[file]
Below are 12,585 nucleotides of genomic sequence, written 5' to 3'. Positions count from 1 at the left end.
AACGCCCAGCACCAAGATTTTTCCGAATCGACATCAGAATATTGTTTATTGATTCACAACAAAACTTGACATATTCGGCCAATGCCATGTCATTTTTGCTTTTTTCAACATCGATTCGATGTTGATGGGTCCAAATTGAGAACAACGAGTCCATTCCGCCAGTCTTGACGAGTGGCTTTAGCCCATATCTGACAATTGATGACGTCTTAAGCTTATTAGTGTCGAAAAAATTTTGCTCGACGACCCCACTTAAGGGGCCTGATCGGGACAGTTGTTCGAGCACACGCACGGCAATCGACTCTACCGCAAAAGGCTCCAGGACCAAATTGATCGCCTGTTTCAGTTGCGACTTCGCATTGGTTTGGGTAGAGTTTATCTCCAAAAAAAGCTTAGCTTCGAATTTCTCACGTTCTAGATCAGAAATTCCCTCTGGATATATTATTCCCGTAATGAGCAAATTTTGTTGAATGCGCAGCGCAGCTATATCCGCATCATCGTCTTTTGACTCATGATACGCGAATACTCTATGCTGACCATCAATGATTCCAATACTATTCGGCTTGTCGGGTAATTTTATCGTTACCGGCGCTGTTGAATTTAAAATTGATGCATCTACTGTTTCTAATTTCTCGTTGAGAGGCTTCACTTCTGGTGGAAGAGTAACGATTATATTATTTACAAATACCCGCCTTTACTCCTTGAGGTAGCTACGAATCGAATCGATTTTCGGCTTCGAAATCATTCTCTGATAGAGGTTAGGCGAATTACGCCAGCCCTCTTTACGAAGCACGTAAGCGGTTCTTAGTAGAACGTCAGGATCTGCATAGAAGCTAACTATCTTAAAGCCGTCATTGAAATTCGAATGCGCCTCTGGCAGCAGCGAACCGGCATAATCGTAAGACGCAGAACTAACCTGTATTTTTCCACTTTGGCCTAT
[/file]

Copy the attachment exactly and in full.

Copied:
Below are 12,585 nucleotides of genomic sequence, written 5' to 3'. Positions count from 1 at the left end.
AACGCCCAGCACCAAGATTTTTCCGAATCGACATCAGAATATTGTTTATTGATTCACAACAAAACTTGACATATTCGGCCAATGCCATGTCATTTTTGCTTTTTTCAACATCGATTCGATGTTGATGGGTCCAAATTGAGAACAACGAGTCCATTCCGCCAGTCTTGACGAGTGGCTTTAGCCCATATCTGACAATTGATGACGTCTTAAGCTTATTAGTGTCGAAAAAATTTTGCTCGACGACCCCACTTAAGGGGCCTGATCGGGACAGTTGTTCGAGCACACGCACGGCAATCGACTCTACCGCAAAAGGCTCCAGGACCAAATTGATCGCCTGTTTCAGTTGCGACTTCGCATTGGTTTGGGTAGAGTTTATCTCCAAAAAAAGCTTAGCTTCGAATTTCTCACGTTCTAGATCAGAAATTCCCTCTGGATATATTATTCCCGTAATGAGCAAATTTTGTTGAATGCGCAGCGCAGCTATATCCGCATCATCGTCTTTTGACTCATGATACGCGAATACTCTATGCTGACCATCAATGATTCCAATACTATTCGGCTTGTCGGGTAATTTTATCGTTACCGGCGCTGTTGAATTTAAAATTGATGCATCTACTGTTTCTAATTTCTCGTTGAGAGGCTTCACTTCTGGTGGAAGAGTAACGATTATATTATTTACAAATACCCGCCTTTACTCCTTGAGGTAGCTACGAATCGAATCGATTTTCGGCTTCGAAATCATTCTCTGATAGAGGTTAGGCGAATTACGCCAGCCCTCTTTACGAAGCACGTAAGCGGTTCTTAGTAGAACGTCAGGATCTGCATAGAAGCTAACTATCTTAAAGCCGTCATTGAAATTCGAATGCGCCTCTGGCAGCAGCGAACCGGCATAATCGTAAGACGCAGAACTAACCTGTATTTTTCCACTTTGGCCTAT